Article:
Between 1996 and 2000, Yoshida was mainly managing the Japan Studio at Sony’s Tokyo headquarters. “I started hiring people and created internal teams that eventually made Ape Escape, The Legend of Dragoon, and Ico,” Yoshida said. He produced titles like the first Gran Turismo, whose team, led by Kazunori Yamauchi, were spun off into their own studio, Polyphony Digital.

Yoshida produced PlayStation 1 role-playing game The Legend of Dragoon, overseeing a hundred-person team and a $US16 million budget, which, at the time, was quite large. “Eventually, we recouped that, thanks to sales outside Japan,” says Yoshida. “The sales in the U.S. were very strong.” Even in the early days, success abroad was key to the Japan Studio.

It wasn’t only the internal titles that helped make PlayStation a winner. Starting with the first PlayStation, Sony was blessed with a seemingly endless reservoir of games. “There was no shortage of great third party games,” says Yoshida. “That really pushed the PlayStation in Japan.”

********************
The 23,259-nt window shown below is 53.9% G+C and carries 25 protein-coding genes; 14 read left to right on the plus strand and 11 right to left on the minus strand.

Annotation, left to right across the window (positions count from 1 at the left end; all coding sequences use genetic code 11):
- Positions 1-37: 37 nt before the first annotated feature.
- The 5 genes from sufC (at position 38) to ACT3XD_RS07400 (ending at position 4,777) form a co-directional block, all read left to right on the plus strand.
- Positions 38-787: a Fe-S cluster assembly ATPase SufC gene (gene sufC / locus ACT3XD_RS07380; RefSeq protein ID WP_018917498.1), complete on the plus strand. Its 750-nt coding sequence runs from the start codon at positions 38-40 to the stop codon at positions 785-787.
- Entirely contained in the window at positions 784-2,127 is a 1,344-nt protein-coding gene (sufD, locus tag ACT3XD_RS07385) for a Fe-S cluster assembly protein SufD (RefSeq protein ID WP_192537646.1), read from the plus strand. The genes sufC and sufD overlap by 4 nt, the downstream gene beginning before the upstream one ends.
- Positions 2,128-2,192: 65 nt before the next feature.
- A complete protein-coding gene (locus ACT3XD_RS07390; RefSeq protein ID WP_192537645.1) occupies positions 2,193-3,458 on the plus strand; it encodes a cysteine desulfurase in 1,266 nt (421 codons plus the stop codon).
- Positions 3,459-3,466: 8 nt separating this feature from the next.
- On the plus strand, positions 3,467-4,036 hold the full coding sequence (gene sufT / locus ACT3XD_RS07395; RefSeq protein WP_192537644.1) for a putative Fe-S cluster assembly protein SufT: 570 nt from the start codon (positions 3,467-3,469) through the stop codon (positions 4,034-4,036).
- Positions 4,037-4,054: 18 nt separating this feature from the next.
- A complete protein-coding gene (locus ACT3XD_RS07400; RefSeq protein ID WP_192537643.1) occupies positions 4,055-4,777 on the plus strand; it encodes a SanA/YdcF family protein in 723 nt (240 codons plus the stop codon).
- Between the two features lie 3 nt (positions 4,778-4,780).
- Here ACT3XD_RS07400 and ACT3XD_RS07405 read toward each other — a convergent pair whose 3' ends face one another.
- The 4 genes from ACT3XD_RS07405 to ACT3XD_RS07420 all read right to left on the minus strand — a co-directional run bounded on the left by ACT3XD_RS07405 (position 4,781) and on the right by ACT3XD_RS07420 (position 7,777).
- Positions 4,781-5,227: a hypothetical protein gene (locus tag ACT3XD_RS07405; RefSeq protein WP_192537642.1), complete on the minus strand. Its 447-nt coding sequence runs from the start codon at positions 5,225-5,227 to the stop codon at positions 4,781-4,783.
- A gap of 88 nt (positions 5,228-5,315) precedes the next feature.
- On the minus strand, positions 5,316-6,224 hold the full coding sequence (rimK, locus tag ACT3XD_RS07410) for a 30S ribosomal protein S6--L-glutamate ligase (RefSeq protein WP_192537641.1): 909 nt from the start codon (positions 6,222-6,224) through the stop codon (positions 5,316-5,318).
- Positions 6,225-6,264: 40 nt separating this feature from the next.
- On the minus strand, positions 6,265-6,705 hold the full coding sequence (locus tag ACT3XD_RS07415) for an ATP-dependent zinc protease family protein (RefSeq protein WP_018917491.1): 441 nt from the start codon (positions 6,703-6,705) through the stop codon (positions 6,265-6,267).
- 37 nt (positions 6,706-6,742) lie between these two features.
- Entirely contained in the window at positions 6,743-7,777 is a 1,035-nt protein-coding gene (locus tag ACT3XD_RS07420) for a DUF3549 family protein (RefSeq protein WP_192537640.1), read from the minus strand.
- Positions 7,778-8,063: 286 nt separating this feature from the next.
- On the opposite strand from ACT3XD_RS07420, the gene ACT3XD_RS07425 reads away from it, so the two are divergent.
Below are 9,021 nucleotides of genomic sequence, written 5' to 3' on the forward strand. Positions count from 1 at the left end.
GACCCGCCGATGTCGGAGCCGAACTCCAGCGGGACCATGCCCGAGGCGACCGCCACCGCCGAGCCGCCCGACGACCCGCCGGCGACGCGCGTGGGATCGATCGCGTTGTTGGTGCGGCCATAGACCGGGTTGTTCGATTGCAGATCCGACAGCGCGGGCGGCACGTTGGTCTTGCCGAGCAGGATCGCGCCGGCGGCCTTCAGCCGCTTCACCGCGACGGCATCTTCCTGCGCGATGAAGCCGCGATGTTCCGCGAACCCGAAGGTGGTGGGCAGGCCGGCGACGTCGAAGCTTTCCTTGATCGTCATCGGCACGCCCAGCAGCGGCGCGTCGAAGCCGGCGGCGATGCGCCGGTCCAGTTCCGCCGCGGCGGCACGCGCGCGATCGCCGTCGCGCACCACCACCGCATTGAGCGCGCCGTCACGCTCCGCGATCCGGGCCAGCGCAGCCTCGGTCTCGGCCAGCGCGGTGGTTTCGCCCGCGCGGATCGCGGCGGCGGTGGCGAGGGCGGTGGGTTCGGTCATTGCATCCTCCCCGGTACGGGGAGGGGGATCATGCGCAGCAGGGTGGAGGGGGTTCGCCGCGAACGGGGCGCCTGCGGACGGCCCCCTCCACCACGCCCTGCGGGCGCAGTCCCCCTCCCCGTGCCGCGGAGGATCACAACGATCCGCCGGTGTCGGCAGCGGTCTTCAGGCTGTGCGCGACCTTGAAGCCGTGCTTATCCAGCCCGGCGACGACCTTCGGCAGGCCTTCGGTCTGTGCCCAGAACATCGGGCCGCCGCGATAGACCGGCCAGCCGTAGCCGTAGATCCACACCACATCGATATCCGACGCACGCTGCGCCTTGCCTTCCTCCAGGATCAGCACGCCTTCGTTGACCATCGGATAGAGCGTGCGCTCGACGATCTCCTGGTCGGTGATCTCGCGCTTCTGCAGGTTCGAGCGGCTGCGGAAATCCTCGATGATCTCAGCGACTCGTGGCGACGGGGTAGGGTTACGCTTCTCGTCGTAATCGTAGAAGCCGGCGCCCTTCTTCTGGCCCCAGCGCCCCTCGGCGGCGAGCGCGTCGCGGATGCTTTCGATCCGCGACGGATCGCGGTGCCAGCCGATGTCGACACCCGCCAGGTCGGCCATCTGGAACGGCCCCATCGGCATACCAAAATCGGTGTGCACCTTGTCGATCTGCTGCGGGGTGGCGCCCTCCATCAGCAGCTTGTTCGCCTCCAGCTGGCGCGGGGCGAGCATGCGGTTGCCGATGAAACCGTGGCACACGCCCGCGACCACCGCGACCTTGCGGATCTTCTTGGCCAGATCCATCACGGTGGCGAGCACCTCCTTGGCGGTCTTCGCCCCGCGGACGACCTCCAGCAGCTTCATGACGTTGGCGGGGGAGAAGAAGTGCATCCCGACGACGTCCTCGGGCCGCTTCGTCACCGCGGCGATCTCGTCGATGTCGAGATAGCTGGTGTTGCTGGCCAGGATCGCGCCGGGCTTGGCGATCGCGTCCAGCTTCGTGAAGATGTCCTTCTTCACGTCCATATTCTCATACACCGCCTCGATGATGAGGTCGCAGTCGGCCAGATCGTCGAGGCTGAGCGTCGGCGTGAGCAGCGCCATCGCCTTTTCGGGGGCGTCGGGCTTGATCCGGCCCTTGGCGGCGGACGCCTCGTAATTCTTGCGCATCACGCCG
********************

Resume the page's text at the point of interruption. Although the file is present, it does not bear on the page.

While Sony also had first-party, internally-developed games, the Tokyo-based giant wasn’t exactly Nintendo. You bought Sony hardware to play video games from an array of what often seemed like other Japanese studios, whether that was Resident Evil, Final Fantasy VII, or Metal Gear Solid. Strong internally developed Sony titles were gravy.

Yoshida was proud of Sony’s games but acknowledged that the embarrassment of third-party riches could have led to complacency. “And so, probably the company took getting some third party support for granted,” said Yoshida. “[And thought that] PlayStation can be successful without a strong first party.”